2) PROMOTION: The most mysterious and elusive aspect of success
Okay, I’m not sure I really have a lot of advice about this aspect in particular, but as the scope of this project began to expand exponentially the more I contemplated it, it grew to encompass four key “legs” holding up the table that supports a successful cover band: Production, Promotion, the Show, and the Relationships.
The advent of the Internet Age seemed to throw the old paradigm out of whack when it comes to promotion, with social media becoming the default, and in many cases, only promotional tool bands use today. Promotion also aligns with the Production leg because it requires an investment, mostly of money but also of time. And ultimately, at some point the responsibility for successfully promoting the show crosses over from the band to the venue/promoter. There’s only so much a band can do and it’s usually the venues in question who have the resources necessary to get the word out that’s beyond the reach of the band (i.e., radio/print/TV advertising).
But what can the band do? Social media is great, but I’m not convinced that band posters hung up at the venues weeks in advance are obsolete. It’s old school, but I think it still has value. And despite the dominance of Facebook and Twitter, I also think a solid stand-alone website still has value as well. (Disclosure: I am also a graphic designer and have designed websites for bands, but this is not a shameless plug as I avoid graphic design freelance since it’s my day job.)
True story: one of the bands whose website I designed, as well as book gigs for (I have a lot of hats) had a prospective client interested in booking the band for a show in St. Louis. We sent him the link to the band’s website, and within five minutes he called back to lock them in. His main remark was how much he liked the website. I’m not kidding. And not just this band, but another band whose site I designed has received similar compliments.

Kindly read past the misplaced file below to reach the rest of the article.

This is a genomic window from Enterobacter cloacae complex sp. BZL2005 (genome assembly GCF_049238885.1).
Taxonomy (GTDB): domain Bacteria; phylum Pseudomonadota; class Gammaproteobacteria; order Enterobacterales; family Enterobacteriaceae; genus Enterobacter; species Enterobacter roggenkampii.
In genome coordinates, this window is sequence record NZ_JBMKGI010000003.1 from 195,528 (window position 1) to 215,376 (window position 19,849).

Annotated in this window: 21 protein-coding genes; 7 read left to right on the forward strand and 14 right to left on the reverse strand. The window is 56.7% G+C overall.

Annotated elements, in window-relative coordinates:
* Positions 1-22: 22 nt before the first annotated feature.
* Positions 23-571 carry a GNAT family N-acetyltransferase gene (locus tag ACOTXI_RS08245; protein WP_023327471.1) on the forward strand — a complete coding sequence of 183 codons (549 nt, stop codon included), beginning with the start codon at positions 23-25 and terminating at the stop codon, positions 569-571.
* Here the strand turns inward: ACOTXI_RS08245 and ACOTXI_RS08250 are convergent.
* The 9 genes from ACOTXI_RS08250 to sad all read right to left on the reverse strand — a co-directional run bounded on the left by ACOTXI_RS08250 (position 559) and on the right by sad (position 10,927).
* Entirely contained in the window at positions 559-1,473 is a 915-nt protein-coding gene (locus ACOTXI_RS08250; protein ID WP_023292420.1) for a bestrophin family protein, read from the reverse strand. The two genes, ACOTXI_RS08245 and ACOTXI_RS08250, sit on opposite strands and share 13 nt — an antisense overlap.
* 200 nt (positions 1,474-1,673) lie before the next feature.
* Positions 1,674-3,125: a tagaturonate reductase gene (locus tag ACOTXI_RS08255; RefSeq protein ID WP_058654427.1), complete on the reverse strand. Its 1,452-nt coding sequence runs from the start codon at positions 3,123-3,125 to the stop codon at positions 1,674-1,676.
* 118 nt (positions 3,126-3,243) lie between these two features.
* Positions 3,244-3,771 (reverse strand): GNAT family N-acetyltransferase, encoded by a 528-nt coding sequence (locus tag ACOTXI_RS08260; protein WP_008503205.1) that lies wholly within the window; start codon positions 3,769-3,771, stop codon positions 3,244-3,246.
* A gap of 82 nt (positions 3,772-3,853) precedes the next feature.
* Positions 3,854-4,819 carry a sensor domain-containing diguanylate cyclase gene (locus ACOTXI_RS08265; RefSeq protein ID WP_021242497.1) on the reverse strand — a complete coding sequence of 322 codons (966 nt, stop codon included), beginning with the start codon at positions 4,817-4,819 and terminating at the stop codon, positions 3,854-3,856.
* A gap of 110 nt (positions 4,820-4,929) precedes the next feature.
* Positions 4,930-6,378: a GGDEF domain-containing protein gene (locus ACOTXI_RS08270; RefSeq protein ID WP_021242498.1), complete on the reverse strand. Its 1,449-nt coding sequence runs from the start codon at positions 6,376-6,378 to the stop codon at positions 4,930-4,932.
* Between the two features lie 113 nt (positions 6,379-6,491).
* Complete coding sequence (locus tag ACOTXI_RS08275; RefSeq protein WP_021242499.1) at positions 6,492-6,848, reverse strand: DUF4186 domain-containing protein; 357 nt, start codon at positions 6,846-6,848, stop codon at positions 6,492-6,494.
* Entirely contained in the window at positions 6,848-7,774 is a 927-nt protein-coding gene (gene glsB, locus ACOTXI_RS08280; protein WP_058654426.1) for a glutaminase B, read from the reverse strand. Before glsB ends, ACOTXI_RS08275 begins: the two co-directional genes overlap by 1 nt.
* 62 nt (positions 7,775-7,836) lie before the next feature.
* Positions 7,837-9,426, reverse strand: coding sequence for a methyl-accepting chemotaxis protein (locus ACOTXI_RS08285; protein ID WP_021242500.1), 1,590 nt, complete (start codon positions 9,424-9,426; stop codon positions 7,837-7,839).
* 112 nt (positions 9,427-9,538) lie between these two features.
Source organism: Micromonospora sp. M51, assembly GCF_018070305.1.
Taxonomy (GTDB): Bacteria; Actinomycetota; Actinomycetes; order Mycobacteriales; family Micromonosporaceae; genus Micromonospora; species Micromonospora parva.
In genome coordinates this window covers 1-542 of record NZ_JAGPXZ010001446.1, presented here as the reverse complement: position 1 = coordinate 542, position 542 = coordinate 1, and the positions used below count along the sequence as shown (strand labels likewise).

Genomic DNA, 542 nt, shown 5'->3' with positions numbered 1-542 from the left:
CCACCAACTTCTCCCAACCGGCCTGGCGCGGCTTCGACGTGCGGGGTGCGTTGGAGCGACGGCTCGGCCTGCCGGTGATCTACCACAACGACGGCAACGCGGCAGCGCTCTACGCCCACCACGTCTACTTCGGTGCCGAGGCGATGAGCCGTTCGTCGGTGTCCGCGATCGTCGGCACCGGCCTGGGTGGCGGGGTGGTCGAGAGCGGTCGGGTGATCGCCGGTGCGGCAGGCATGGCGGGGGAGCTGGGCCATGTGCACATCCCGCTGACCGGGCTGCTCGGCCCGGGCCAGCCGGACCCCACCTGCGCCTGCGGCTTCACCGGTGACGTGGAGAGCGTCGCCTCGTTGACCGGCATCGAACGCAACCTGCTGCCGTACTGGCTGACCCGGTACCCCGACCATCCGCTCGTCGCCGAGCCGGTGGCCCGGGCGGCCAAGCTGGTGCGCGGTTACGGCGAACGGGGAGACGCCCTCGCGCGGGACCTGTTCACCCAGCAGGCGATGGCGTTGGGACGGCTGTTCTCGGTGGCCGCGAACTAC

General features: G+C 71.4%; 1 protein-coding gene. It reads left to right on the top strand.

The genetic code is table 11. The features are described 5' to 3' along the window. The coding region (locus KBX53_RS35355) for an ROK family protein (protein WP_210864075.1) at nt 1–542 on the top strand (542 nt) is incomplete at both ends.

But here’s the thing: none of the sites I’ve designed (including this one that you’re reading this blog post on) are ground breaking or edgy, and in fact they all share the same basic template. They’re just solid. But here’s the kicker, they are all easy and intuitive to navigate: This is the band; this is what music the band plays; this is the band’s upcoming schedule; these are some promotional pics and videos of the band in action; and most importantly here is the band’s booking info. Apparently most bands fail to design websites so efficiently, because with the sites I’ve designed, that’s what seems to impress promoters the most. They’re just easy to get around and find the info you need. And by the way, that St. Louis gig was a very lucrative gig. In fact I’d say that a website is ultimately going to be geared towards the big money corporate type shows. Think about it. Done right, it can make your band look like professionals who have their shit together. That is HUGE for promoters and clients (and it definitely won’t hurt with the smaller bars and clubs, either).
Again, I’m really not trying to shill for my services, but think about putting together a solid website. If you don’t have the chops, find someone who does. They’re really not that hard, though they can be time consuming.
But you know what I’ve long realized the best form of promotion is? Word of mouth. Nothing else can compare or yield such positive (or negative) results. I’ll cover that later in Relationships (the final leg after the Show).